As the world digitally transforms, how are generational differences to work/life balance making themselves felt? Are they positive drivers of change, or scuttling how enterprises adapt to the post-pandemic norm?
The post-COVID working landscape does not look the same for all ages, and the impact of the pandemic on each generation, in turn, is still being felt - across all age groups and demographics habitual changes to workplace expectations are still in the process of evolving.
Most acutely, ideas around what constitutes a fair, equitable and sustainable work/life balance is a perennial conversation - and it impacts business leaders up and down the country and across almost every industry, especially when considering workflow management, and recruitment and retention strategies across demographics.
The future of work.
Contemporary understandings of generational attitudes to work are important for any employer, no matter their industry. In the case of our roundtable, some context is needed in regard to how generational approaches to work differ:
- An Adobe work/life research piece found that “more than half of Gen Z respondents said they plan to pursue a new job in the next year”,
- According to a wide-ranging Pyn report, when it came to remote work “only 21.4% of Gen Xers and baby boomers wanted to”, whilst “48% (of 18-to-29-year-olds) said they’d prefer hybrid work”.
- A more macro-workforce view from McKinsey notes that “as many as 375 million workers—or 14 per cent of the global workforce—would have to switch occupations or acquire new skills by 2030”, with a BCG report noting “21 to 40 (year olds) are the most willing to reskill. The least willing are people aged 20 or younger…and those 50 or older”.
When it comes to work/life balance, the facts bear more illuminating fruit, described best through this Business Wire quote:
- “Both full-time and self-employed knowledge workers say that work-life balance is more important to them in 2022 than compensation”.
Generational line breaks.
There are clear generational line breaks in approaches to work/life balance, which, if poorly managed, can put undue pressure on recruiters, business owners and HR professionals looking to retain talent in-house, or bring new team members on board.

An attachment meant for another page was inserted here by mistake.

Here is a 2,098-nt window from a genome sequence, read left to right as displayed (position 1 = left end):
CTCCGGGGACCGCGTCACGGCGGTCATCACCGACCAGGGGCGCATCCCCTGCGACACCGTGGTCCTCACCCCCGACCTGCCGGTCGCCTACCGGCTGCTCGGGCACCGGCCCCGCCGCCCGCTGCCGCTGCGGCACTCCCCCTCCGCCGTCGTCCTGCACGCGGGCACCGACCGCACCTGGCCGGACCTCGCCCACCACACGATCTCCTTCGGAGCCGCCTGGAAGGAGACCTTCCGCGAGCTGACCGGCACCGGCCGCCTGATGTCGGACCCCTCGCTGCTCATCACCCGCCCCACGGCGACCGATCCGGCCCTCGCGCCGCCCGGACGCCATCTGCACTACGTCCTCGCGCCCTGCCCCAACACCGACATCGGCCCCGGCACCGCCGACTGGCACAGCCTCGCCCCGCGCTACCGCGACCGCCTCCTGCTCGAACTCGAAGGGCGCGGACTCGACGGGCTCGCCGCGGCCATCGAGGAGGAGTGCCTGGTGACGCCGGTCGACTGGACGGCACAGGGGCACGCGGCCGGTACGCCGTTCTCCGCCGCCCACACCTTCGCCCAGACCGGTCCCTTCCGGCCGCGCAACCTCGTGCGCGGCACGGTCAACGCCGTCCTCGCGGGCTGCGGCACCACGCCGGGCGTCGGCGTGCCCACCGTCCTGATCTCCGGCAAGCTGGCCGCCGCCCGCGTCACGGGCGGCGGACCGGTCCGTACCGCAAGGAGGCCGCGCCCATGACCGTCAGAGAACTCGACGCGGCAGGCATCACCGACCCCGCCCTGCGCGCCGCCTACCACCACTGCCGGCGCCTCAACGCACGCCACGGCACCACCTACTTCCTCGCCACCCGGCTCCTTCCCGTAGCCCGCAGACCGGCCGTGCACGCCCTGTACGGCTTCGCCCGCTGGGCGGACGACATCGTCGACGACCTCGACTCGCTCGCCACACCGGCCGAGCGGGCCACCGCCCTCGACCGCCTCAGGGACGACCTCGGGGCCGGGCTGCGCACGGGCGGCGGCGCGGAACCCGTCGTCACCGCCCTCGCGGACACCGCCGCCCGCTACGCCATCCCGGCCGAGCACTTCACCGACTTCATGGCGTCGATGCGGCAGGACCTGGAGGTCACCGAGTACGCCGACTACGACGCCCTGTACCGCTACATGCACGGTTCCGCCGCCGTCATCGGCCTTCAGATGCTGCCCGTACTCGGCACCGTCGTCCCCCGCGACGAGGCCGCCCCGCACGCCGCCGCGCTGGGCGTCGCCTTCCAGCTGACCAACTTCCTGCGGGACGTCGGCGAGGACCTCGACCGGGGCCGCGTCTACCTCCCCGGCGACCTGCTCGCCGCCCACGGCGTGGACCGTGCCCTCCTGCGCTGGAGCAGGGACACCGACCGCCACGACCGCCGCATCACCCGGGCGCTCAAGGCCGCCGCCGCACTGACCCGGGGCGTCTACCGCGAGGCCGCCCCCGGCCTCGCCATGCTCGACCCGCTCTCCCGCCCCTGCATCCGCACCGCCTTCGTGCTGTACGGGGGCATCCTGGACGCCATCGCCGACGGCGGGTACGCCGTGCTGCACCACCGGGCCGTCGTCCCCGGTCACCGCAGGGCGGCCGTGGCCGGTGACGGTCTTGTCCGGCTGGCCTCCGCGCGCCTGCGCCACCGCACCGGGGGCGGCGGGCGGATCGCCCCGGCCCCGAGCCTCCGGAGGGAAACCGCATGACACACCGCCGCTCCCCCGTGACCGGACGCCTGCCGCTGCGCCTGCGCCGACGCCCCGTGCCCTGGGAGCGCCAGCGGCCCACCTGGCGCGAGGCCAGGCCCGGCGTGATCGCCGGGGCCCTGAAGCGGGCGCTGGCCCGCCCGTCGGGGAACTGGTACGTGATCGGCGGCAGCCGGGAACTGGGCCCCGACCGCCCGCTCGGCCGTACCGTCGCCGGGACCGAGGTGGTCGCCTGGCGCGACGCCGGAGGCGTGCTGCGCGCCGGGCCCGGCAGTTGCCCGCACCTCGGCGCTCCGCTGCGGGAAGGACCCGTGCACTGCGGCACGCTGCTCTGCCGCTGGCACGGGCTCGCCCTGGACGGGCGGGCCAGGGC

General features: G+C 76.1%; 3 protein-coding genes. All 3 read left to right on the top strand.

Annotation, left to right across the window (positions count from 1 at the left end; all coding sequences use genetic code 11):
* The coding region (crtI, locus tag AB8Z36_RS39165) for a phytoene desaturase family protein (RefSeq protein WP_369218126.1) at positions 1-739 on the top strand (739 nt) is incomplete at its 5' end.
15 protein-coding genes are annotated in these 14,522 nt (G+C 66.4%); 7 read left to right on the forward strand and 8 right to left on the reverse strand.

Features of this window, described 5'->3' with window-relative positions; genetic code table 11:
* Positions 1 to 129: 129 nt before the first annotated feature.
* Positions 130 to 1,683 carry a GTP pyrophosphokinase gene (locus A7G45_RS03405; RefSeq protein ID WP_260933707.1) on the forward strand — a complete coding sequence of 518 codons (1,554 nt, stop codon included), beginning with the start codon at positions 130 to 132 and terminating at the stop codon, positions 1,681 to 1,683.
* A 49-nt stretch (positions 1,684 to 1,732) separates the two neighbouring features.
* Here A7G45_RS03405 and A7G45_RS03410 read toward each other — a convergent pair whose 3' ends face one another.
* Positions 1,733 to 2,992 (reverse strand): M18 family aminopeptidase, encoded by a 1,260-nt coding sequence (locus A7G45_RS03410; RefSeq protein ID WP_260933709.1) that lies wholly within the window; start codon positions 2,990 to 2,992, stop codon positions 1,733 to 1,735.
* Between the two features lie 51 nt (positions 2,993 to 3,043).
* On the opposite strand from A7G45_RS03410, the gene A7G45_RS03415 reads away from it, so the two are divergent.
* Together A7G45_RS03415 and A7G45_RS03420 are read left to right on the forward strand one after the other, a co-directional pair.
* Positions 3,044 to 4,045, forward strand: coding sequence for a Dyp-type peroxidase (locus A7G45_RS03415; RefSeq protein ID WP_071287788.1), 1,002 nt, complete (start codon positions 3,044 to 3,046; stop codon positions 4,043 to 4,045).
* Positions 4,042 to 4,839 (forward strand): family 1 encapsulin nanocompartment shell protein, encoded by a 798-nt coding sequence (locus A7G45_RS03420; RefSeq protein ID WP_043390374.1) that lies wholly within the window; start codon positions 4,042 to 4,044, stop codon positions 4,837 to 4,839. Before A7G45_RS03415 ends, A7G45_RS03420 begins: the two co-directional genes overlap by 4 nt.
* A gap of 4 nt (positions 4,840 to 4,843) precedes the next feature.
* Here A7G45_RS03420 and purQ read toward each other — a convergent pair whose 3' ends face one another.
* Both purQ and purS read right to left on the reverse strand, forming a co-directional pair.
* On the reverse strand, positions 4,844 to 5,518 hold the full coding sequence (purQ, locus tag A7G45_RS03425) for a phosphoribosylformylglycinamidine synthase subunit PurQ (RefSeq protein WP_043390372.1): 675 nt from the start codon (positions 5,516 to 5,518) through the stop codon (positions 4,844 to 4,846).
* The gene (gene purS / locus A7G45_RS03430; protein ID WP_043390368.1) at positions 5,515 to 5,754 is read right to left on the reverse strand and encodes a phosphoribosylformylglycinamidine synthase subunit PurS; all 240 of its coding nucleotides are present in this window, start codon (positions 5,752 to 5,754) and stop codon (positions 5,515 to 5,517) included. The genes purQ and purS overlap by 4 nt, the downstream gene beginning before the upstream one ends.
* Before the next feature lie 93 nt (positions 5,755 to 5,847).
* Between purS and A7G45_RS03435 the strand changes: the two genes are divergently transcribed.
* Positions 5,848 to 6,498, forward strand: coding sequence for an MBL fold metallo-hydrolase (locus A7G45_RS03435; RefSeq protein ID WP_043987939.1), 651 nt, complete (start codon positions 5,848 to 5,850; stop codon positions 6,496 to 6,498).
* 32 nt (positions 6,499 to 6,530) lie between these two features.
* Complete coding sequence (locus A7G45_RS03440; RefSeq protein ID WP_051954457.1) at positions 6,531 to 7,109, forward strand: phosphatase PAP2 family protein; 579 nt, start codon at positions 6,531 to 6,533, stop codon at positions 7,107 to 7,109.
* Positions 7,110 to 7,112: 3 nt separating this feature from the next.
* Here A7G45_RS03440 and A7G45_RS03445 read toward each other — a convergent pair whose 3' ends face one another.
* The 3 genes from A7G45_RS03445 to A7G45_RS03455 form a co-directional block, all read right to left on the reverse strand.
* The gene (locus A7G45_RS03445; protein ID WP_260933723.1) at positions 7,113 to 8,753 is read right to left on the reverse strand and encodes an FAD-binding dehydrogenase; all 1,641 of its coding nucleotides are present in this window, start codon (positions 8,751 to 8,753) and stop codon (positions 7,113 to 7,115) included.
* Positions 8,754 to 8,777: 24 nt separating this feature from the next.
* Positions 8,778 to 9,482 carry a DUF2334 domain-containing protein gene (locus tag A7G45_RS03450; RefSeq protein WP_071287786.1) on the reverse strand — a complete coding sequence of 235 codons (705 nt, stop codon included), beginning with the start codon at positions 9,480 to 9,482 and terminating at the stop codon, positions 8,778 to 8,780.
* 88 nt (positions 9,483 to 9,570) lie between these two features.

Simply put, this is because staff will not work at an employer where their individual demand for better work/life balance is not met.
But this shift is not universal. While to a large extent these changes have been driven by the shifts in workplace behaviours caused by COVID and furthered by the ongoing digital transformation of workplaces, we circle back to our initial point at the top of this blog - not every generation wants the same thing.
These generational differences were covered in our roundtable, especially when it came to finding solutions to shortages caused by the dearth of skills within tech.
Generational pressures, generational solutions.
Most of our roundtable agreed that with no other choice in the near future, near and offshore solutions to tech workforce problems are the only way to ensure business provision.
The need for more flexible, more accessible and more workable tech project workforce solutions is prescient. Demographics will play a huge part in the national effort to meet the demand of a tech-reliant future, but companies need talent now. When considering the importance of a positive nationwide strategic reskilling campaign, for example, the demand is there, but a sea change in “learning and development” mindsets has to occur across every demographic for it to work.
In the interim, solutions are needed, and as our roundtable discussed at length UK-based employers are increasingly having to lean on near and offshore solutions to bolster their tech capability and capacity
C-suite and beyond.
Our roundtable guests also raised the spectre of generational and demographic leadership, specifically in regards to older company owners and their reactivity to the changing mores of work.
Kirk Winstanley, COO of BankiFi noted that “the majority of people that run or sit at the C-suite level in these large organisations are perceived as much more traditional in their views than people that run the new age FinTechs” as an example of attitudinal differences between two ostensibly sibling business sectors,
This, he goes on to say, affects everything, including things like risk mitigation. Specifically, he refers to “traditional” financial institutions as being too risk averse. This was corroborated by Ben Nadel, Co-Founder of Credit Canary who spoke about risk aversion negatively affecting their ability to grab new opportunities.
In summary, it’s easy enough to extrapolate that legacy thought processes and business management is already having a huge effect on the ability of staff, especially younger, more tech-native staff, to ask for better work/life balance, even in the post-COVID age.
But generational issues lie at the top of the company strata - and effective change has to start at the C-suite level.